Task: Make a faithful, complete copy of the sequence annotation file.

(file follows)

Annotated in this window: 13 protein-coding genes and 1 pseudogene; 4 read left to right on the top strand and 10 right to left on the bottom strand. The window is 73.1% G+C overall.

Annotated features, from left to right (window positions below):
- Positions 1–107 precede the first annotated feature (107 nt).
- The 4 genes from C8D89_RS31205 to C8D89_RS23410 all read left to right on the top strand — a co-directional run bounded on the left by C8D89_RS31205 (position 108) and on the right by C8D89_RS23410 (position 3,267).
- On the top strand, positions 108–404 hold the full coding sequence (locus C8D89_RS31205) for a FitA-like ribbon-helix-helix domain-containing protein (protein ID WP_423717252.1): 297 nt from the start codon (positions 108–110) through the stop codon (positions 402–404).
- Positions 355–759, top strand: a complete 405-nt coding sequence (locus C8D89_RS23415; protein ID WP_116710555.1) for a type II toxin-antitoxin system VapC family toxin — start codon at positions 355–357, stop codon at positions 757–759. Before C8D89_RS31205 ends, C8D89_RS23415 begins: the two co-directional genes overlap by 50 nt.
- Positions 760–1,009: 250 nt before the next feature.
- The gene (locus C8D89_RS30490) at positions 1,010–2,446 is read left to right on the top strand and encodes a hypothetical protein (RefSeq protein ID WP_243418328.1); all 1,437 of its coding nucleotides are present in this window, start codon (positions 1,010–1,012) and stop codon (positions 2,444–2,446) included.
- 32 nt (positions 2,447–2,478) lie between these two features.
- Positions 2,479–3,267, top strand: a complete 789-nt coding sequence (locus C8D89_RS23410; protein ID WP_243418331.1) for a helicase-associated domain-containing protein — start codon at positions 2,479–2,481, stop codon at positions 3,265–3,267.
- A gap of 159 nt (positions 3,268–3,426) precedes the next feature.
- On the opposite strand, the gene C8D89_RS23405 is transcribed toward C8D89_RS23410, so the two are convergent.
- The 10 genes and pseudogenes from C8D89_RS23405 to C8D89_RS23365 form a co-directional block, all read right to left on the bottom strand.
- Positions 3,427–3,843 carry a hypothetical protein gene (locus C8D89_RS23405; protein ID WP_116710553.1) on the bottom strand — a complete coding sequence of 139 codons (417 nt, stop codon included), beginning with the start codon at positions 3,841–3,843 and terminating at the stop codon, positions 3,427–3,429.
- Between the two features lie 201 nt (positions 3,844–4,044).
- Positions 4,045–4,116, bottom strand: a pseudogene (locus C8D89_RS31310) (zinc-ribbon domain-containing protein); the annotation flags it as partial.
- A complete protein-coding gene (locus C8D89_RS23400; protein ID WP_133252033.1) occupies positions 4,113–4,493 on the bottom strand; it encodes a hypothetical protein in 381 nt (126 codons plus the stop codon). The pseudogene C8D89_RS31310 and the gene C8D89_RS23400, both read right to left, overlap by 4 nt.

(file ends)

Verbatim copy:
Annotated in this window: 13 protein-coding genes and 1 pseudogene; 4 read left to right on the top strand and 10 right to left on the bottom strand. The window is 73.1% G+C overall.

Annotated features, from left to right (window positions below):
- Positions 1–107 precede the first annotated feature (107 nt).
- The 4 genes from C8D89_RS31205 to C8D89_RS23410 all read left to right on the top strand — a co-directional run bounded on the left by C8D89_RS31205 (position 108) and on the right by C8D89_RS23410 (position 3,267).
- On the top strand, positions 108–404 hold the full coding sequence (locus C8D89_RS31205) for a FitA-like ribbon-helix-helix domain-containing protein (protein ID WP_423717252.1): 297 nt from the start codon (positions 108–110) through the stop codon (positions 402–404).
- Positions 355–759, top strand: a complete 405-nt coding sequence (locus C8D89_RS23415; protein ID WP_116710555.1) for a type II toxin-antitoxin system VapC family toxin — start codon at positions 355–357, stop codon at positions 757–759. Before C8D89_RS31205 ends, C8D89_RS23415 begins: the two co-directional genes overlap by 50 nt.
- Positions 760–1,009: 250 nt before the next feature.
- The gene (locus C8D89_RS30490) at positions 1,010–2,446 is read left to right on the top strand and encodes a hypothetical protein (RefSeq protein ID WP_243418328.1); all 1,437 of its coding nucleotides are present in this window, start codon (positions 1,010–1,012) and stop codon (positions 2,444–2,446) included.
- 32 nt (positions 2,447–2,478) lie between these two features.
- Positions 2,479–3,267, top strand: a complete 789-nt coding sequence (locus C8D89_RS23410; protein ID WP_243418331.1) for a helicase-associated domain-containing protein — start codon at positions 2,479–2,481, stop codon at positions 3,265–3,267.
- A gap of 159 nt (positions 3,268–3,426) precedes the next feature.
- On the opposite strand, the gene C8D89_RS23405 is transcribed toward C8D89_RS23410, so the two are convergent.
- The 10 genes and pseudogenes from C8D89_RS23405 to C8D89_RS23365 form a co-directional block, all read right to left on the bottom strand.
- Positions 3,427–3,843 carry a hypothetical protein gene (locus C8D89_RS23405; protein ID WP_116710553.1) on the bottom strand — a complete coding sequence of 139 codons (417 nt, stop codon included), beginning with the start codon at positions 3,841–3,843 and terminating at the stop codon, positions 3,427–3,429.
- Between the two features lie 201 nt (positions 3,844–4,044).
- Positions 4,045–4,116, bottom strand: a pseudogene (locus C8D89_RS31310) (zinc-ribbon domain-containing protein); the annotation flags it as partial.
- A complete protein-coding gene (locus C8D89_RS23400; protein ID WP_133252033.1) occupies positions 4,113–4,493 on the bottom strand; it encodes a hypothetical protein in 381 nt (126 codons plus the stop codon). The pseudogene C8D89_RS31310 and the gene C8D89_RS23400, both read right to left, overlap by 4 nt.